Sea level rise could swamp some New Zealand cities
New Zealand cities including Christchurch and Wellington could be inundated by global warming-induced rising sea levels, according to data from a National Geographic documentary.
An interactive map released with National Geographic's Leonardo Di Caprio-produced documentary Before The Flood lets users dial-in cities around the world and shows several New Zealand cities under threat even if mid-range global warming predictions materialise.
Click here to see how rising sea levels could affect where you live.
The map indicates much of Christchurch, Napier, south Dunedin and Miramar in Wellington could be submerged under metres of water under some scenarios.
Timaru, Gisborne, Whangarei, Nelson, Whanganui and Invercargill are other cities likely to feel the effect of rising waters.
In 2016 low-lying south Dunedin was hit by floodwaters that could return, exacerbated by rising sea levels, the map indicates.
Auckland gets off comparatively lightly with the city's narrow coastal strips buttressed by steeply rising terrain containing water rises.
On average, a 2.5 degree Celsius global temperature increase would see New Zealand coastal sea levels rise by 5.6 metres.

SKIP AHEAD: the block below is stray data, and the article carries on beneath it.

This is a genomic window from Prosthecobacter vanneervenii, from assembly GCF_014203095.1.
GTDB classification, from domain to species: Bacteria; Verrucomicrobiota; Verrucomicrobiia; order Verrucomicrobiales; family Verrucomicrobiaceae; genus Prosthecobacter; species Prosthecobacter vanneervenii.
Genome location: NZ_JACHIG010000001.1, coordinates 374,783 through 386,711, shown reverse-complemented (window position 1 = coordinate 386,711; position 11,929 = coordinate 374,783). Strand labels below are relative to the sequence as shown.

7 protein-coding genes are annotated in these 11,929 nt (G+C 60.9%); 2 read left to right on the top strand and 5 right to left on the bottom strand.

Before The Flood users can pick any location on earth, including New Zealand locations, to see how by .5C increments, rising temperatures affect locations.
Victoria University climate professor Tim Naish said although "cool" websites like Before The Flood showed what incremental temperature rises would do to sea levels, uncertainty remained.
The Intergovernmental Panel on Climate Change did not include in their sea level rise predictions what a rapid retreat of Antarctica's ice sheets would mean for sea levels.
Without Antarctica's retreat, the panel predicted New Zealand's sea levels would only rise perhaps 80cm.
"The bottom line is that current sea-level projections may significantly underestimate the Antarctic contribution to future sea levels by 2100 by as much as 80 centimetres for the business as usual scenario without emissions reductions," Naish said.
"If we don't stabilise temperatures at two degrees we could commit the planet to 5.6m sea level rises."
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